Johns Hopkins seeks volunteers to take magic mushrooms

Martin says:

A research program designed to enhance spiritual awareness for persons with a cancer diagnosis is accepting volunteer participants at the Bayview Campus of the Johns Hopkins School of Medicine in Baltimore. The program consists of a brief counseling intervention, including medical screening, rapport-building appointments, two all-day sessions that include psilocybin administration, and appointments to facilitate initial integration and application of insights gained. More detailed information is available at

Conducted by Drs. Roland Griffiths, William Richards and colleagues, this program is designed to help cancer patients who are suffering with some degree of psychological distress to become less anxious and depressed, and to become more fully engaged with life again. Psilocybin, the psychoactive ingredient in the "sacred mushrooms" that have been used in religious ceremonies by indigenous people in Mesoamerica for approximately two thousand years, is employed to facilitate the resolution of personal conflicts and to occasion states of consciousness that for some may be indistinguishable from visions and mystical experiences recorded in the history of religions. Psilocybin has not been found to be toxic or addictive, and is considered reasonably safe for persons without a history of serious mental illness, when administered in accordance with the safety guidelines published by the Hopkins researchers. Additional information on safety and the unique contributions this intervention may make to human personal and spiritual well-being, may be found here.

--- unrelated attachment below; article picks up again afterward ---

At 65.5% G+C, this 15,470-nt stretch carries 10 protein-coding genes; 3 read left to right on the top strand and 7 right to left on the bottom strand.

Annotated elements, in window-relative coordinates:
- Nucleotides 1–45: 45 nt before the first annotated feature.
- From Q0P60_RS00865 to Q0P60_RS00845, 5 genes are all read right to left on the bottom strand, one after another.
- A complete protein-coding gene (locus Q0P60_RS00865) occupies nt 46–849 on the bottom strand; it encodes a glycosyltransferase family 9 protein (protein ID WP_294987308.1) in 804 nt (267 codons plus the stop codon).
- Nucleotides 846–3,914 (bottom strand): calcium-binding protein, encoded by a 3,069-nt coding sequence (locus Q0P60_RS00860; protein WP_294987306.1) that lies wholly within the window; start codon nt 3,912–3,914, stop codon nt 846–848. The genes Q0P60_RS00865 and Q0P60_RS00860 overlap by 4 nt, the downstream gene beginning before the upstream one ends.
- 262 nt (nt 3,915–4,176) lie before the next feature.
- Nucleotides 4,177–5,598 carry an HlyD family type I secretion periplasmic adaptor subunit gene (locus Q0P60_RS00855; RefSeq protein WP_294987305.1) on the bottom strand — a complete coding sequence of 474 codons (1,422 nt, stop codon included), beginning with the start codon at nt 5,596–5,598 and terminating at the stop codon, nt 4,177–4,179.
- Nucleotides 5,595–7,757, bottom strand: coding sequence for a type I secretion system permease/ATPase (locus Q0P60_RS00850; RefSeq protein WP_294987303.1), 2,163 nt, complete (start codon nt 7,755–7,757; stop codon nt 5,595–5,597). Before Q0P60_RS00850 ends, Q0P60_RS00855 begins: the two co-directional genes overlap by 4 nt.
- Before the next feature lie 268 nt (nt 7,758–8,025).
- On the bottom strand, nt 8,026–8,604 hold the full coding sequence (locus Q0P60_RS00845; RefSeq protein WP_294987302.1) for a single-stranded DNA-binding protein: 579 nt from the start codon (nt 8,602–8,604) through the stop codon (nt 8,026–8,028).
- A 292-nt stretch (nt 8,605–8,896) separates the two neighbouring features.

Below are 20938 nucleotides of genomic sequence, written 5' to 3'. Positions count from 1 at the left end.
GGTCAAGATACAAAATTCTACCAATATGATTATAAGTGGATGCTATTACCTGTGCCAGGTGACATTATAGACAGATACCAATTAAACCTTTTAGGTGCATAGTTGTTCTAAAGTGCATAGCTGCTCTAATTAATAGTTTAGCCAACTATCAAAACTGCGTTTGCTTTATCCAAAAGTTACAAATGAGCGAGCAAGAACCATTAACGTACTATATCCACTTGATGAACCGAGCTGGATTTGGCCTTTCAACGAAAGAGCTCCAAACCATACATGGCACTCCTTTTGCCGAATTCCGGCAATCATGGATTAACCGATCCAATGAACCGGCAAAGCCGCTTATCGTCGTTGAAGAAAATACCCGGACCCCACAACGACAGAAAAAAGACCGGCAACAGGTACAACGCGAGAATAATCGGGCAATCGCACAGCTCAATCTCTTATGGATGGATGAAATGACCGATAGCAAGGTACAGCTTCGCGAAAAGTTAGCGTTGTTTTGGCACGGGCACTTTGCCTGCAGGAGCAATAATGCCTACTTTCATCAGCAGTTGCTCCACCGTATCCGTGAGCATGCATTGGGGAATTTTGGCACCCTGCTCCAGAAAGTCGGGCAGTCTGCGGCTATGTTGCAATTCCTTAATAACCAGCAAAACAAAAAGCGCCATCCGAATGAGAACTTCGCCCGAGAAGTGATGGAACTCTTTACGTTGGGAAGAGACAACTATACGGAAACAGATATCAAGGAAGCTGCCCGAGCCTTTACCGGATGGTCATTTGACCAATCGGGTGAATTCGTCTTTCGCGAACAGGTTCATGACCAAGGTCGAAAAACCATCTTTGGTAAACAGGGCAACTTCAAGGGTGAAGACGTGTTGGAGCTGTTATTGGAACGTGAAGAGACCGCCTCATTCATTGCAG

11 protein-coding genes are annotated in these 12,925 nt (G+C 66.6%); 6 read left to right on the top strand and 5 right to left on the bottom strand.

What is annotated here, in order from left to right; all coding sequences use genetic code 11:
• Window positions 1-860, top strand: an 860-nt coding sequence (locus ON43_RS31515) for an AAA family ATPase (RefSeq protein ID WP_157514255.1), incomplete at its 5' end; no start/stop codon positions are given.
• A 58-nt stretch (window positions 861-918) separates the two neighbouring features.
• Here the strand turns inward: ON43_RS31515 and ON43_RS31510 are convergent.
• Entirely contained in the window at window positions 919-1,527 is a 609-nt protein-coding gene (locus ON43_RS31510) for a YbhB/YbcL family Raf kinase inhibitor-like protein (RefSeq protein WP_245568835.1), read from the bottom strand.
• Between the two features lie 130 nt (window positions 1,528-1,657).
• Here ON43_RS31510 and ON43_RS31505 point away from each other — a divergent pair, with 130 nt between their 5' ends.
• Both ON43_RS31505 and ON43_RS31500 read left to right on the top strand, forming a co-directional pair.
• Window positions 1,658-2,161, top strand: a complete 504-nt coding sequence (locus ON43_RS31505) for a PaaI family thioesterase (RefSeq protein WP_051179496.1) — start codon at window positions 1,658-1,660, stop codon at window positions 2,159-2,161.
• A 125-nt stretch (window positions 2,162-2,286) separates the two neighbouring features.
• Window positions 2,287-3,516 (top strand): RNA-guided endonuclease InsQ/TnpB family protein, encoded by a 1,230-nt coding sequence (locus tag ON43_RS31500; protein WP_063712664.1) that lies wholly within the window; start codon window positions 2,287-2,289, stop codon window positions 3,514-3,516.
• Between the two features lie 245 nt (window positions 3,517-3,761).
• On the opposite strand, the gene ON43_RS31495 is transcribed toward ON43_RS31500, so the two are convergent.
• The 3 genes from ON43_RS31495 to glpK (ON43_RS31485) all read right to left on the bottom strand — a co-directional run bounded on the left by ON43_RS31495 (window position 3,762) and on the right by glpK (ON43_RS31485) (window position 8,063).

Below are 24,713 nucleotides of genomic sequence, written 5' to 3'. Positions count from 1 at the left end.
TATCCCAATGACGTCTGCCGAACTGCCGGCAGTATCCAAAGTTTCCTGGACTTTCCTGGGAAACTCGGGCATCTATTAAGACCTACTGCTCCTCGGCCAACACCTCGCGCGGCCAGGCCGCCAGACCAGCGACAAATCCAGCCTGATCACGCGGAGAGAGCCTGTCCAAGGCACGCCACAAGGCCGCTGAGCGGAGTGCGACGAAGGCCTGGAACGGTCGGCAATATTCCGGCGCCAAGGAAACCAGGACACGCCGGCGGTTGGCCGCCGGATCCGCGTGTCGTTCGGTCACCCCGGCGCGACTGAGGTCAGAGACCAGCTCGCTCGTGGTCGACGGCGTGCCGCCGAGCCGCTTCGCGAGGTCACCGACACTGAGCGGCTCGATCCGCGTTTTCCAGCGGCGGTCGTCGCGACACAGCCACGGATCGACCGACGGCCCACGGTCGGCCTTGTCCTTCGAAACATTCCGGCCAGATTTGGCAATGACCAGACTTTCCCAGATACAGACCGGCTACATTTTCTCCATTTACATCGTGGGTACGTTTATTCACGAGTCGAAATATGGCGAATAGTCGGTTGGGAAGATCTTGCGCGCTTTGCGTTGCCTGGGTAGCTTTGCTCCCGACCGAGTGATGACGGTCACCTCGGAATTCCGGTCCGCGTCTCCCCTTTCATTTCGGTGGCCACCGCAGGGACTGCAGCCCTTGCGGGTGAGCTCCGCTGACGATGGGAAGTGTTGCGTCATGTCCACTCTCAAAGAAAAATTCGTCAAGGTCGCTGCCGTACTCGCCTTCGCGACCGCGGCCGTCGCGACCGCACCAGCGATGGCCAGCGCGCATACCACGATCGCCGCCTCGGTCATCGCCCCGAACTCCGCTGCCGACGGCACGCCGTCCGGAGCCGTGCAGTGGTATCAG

The research is FDA approved and is open to persons between 21 and 70. Confidentiality is maintained for all applicants and participants.